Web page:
DR Congo eyes a greater share of its mineral riches
- 22 April 2012
- From the section Business
The recently refurbished Grand Karavia hotel in Lubumbashi, the mining capital of the Democratic Republic of Congo, offers everything international business people want.
There are plush rooms, fine dining and a cigar bar overlooking the swimming pool.
Yet in the copper, cobalt and uranium-rich Katanga province around the city, some 184 out of each 1,000 babies born can expect to die before they reach the age of five.
That is more than in any country in the world.
With a new generation of oil fields and mines coming on stream across Africa, many governments on the continent are determined to avoid this so-called natural resources curse.
But African leaders with riches under their feet are facing a two-pronged challenge.
First, they need to increase the share of wealth from underground resources that stays in their country, as they concede extraction to the multinationals that have the capital and technology.
Secondly, they must find ways of spending that money wisely - to protect it from outright graft and to inject it into their economy in a sustainable way.
"A number of African countries have run into new natural resources - Sierra Leone, Niger, Tanzania, quite a few of them - and are very eager to make sure that they do better than countries across the region have done in the past," says Antoinette Sayeh, director of the International Monetary Fund's (IMF) Africa department.
"One of the issues around that is just getting more in the way of revenues."
One example is Guinea, where president Alpha Conde pushed through deep mining reform within one year of his election in 2010.
The Guinean state will now receive a 15% free stake in all mining projects for the country's flagship minerals - bauxite, iron, gold and diamonds.
The secretary general of Guinea's mining ministry, Guillaume Curtis, says the new legislation was a response to "mining contracts with abusive clauses that made it impossible to increase the state's revenue".
Export taxes are now indexed on global metal prices and fiscal exemptions have been cut.
"Yes, there are heavy investments, but the eight-to-12-year tax holidays given by our countries are exaggerated," Mr Curtis says.
The Guinean authorities are also negotiating with existing concession holders to improve the terms of contracts signed in the past.
Just one year ago, the British-Australian miner Rio Tinto agreed to give the government $700m (£435m) and a 15% stake to keep its Simandou iron ore project.
Democratic Republic of Congo has adopted a similar stance.
After a controversial review of existing mining contracts in the past five years, president Joseph Kabila has decided to rewrite mining legislation.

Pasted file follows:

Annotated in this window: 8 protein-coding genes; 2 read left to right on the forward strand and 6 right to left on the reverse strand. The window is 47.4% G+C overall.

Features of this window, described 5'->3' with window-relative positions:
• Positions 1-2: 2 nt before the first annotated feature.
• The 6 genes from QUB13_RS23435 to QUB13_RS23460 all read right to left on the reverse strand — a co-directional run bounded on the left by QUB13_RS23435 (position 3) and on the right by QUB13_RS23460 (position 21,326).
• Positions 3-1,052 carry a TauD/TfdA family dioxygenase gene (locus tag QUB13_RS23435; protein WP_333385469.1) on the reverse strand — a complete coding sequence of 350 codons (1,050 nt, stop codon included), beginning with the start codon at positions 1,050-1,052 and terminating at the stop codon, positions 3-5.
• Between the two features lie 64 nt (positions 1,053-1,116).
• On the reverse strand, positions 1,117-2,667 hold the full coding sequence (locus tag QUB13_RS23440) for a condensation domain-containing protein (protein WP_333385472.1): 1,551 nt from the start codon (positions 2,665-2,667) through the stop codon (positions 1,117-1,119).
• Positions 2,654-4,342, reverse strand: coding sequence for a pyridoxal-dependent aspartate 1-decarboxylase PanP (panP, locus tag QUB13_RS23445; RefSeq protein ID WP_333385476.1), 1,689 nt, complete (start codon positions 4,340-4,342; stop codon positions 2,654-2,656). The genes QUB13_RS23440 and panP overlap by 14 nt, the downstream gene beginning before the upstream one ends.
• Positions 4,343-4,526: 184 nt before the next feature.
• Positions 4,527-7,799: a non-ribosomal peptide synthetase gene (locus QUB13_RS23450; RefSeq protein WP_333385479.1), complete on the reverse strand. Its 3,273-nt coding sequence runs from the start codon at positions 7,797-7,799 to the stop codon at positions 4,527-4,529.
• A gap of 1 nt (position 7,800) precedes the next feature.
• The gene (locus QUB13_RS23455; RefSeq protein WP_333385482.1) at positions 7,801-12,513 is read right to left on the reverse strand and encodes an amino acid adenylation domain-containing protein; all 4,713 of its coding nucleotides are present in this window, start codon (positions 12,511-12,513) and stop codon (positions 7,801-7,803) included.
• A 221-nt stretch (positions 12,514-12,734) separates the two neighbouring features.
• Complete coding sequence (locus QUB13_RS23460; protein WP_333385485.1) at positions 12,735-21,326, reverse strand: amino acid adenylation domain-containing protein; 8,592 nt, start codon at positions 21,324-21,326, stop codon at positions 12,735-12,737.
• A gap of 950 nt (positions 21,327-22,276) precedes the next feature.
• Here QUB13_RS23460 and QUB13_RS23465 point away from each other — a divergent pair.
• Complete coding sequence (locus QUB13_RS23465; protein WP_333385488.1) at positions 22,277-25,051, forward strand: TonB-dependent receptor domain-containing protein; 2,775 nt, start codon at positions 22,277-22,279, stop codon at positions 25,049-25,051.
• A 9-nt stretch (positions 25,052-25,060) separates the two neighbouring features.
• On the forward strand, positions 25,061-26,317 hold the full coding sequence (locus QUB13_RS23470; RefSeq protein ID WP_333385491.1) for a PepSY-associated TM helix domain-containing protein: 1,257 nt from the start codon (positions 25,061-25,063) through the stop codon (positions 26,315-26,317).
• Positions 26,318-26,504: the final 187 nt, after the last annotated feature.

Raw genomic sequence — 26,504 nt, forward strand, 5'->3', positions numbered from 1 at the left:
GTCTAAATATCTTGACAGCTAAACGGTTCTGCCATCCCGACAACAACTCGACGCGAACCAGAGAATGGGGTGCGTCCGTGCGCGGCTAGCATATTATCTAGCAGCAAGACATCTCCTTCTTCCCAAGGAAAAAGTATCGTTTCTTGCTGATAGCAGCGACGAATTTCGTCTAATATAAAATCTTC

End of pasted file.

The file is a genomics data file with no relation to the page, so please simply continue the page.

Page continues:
According to mining minister Martin Kabwelulu, Democratic Republic of Congo's $5bn (£3.1bn) annual copper exports yielded only 2% in taxes last year.
"The problem here lies in deductible costs, for which there is no restrictive list in the mining code," he says.
"Mining companies have been inflating them at will and we must put a limit on those deductible costs in the revision of the mining code to make sure that the state gets a fair share."
Democratic Republic of Congo will, like Guinea, increase the government's stake in mining projects, he says.
Complaints about abusive oil and minerals contracts abounded at a recent conference on the management of African natural resources in Kinshasa.
Disgruntled delegates from Mozambique and Cameroon said companies had conned their countries into accepting ridiculously low mining or transit fees.
This could mean the end of unabated competition for investors, in which governments have been falling over each other to offer extractive multinationals the lowest possible tax pressure.
Yet, assuming African countries do retain more revenues from their natural resources in the future and protect them from the greed of corrupt officials, they will face a new dilemma.
"There are urgent spending needs in these countries on health, education, poverty reduction," explains Tony Venables, professor of economics at Oxford University.
"But it's also important to remember that these are finite resources, this is possibly a one-off opportunity.
"The country needs to get something sustainable from it, and in particular it needs to try and use it to increase the rate of growth in the country. That means investment in the domestic economy."
Professor Venables and other analysts say that African leaders should be prepared to invest a significant proportion of the revenues from natural resources into productive infrastructure.
To do so, they must face up to critics who may well say that "you cannot eat roads", a complaint often voiced by opposition voters during the last Democratic Republic of Congo election campaign.
No magic formula
Yet channelling massive revenues from natural resources into infrastructure development is no silver bullet.
If sound procurement methods are not in place, if the local construction industry does not have the capacity to provide the railways and buildings the government wants, if there are no plans in place for the long-term maintenance of new infrastructure, the best intentions could send fragile economies into inflation spirals and damaging boom-and-bust cycles.
Professor Venables thinks African countries that strike gold with natural resources should increase their spending on productive investments progressively , but he stops short of giving the antidote to the resource curse.
"It's very difficult and obviously completely country-specific," he says.
"I certainly can't give you a magic formula to work it out."